Original article posted by Vince Guerrieri for Canada Week on Thursday October 15th
Like Detroit, its neighbor across the river, Windsor, Ontario, is known as an auto-producing hub—and the history of the auto industry in Windsor goes back almost as far as it does in the Motor City. When Henry Ford started making cars, he set up a factory in Windsor to get around paying British tariffs, and soon, Ford of Canada was exporting vehicles throughout the British Empire. The automaker maintains a presence in Windsor to this day, as does Fiat Chrysler, whose assembly plant is the city’s largest employer.
And also like Detroit, Windsor has its own style of pizza that rose out of the post–World War II era. In fact, Windsor bills itself as the pizza capital of Canada. While Detroit-style pizza is thick-cut and crispy around the edges, Windsor pizza features a cornmeal-kissed crust, not thin like New York (or, heaven forbid, St. Louis), but not as thick as its neighbor’s.
Windsor-style sauce is sweet yet spicy, but the main factor that distinguishes the pizza is its toppings. Or rather, how they’re all put together. Windsor pizza’s classic fixings are pepperoni and mushrooms. But the mushrooms are canned, and the pepperoni is shaved into matchstick-thin slices. It allows for better distribution across the top of a pizza, but nobody’s sure if that’s the reason it’s done.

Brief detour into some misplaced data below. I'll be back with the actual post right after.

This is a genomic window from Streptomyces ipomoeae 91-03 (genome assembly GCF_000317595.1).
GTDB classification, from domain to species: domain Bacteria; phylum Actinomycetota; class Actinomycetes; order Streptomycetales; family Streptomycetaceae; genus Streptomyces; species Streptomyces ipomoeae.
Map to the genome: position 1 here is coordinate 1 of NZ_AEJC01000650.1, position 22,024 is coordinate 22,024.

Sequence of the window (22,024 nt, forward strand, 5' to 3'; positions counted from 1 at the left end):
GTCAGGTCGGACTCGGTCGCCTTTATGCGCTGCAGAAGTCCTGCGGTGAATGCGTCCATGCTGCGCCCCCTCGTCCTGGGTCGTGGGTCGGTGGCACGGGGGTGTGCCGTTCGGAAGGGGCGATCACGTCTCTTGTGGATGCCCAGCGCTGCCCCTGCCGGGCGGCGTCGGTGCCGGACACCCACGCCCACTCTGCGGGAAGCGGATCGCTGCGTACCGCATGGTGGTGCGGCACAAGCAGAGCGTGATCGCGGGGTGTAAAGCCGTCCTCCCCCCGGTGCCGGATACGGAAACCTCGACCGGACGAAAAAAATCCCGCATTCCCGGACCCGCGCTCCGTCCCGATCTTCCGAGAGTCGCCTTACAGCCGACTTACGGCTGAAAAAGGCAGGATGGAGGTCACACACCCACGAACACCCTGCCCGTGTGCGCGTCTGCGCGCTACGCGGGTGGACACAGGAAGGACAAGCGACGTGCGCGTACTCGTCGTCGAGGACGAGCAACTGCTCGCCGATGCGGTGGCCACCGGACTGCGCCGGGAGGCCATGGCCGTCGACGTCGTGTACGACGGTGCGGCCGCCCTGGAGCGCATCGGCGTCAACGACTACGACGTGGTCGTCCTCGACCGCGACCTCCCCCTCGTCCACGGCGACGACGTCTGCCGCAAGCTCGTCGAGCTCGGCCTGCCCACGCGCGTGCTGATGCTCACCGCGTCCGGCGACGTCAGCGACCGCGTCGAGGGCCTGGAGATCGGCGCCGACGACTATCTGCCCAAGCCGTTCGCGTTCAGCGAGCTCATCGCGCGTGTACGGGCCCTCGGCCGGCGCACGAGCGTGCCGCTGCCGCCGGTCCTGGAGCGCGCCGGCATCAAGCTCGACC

“I can’t tell you why they did it, but it’s stayed,” says Dean Litster, an award-winning pizza chef known as Professor Zaaa in Windsor. “I still have the sliced pepperoni for other things, but if someone ordered pizza from us and we put round pepperoni on it, we’d have a problem.”
For 60 years, Windsor residents have been fiercely devoted to their pizza. The chains that started in Detroit—Domino’s and Little Caesar’s—have a presence across the border, but their business pales in comparison to any of the dozen local pizza parlors, each offering some variation of Windsor pizza.
“Windsor style pizza is the only style pizza we make,” says Ralph Mattano, owner of Sam’s Pizzeria and Cantina, which can lay a claim to being Windsor’s oldest Italian restaurant. “We wouldn’t try to push anything else. If it ain’t broke, we’re not going to try to fix it.”
The high point of Italian immigration in the United States was the late 19th and early 20th century, but in Canada, the great migration came in the years following World War II. Those immigrants were drawn, like their compatriots in the United States, to plentiful industrial jobs.
Any city in the United States with a significant Italian population had its own Little Italy, replete with restaurants serving pizzas—or communal ovens that men stoked before leaving for work so their wives could use them for baking.
But the dish really went mainstream following World War II. The New York Times detailed its growing popularity in 1944 in the sort of prose American newspapers used to explain mysterious foreign dishes. A dozen years later, it marveled at pizza’s popularity, noting that immigrants, advertising, and refrigeration “have made pizza as delectable as such other postwar imports as [actress Gina] Lollobrigida,” and speculating if pizza could supplant the hot dog as America’s favorite food.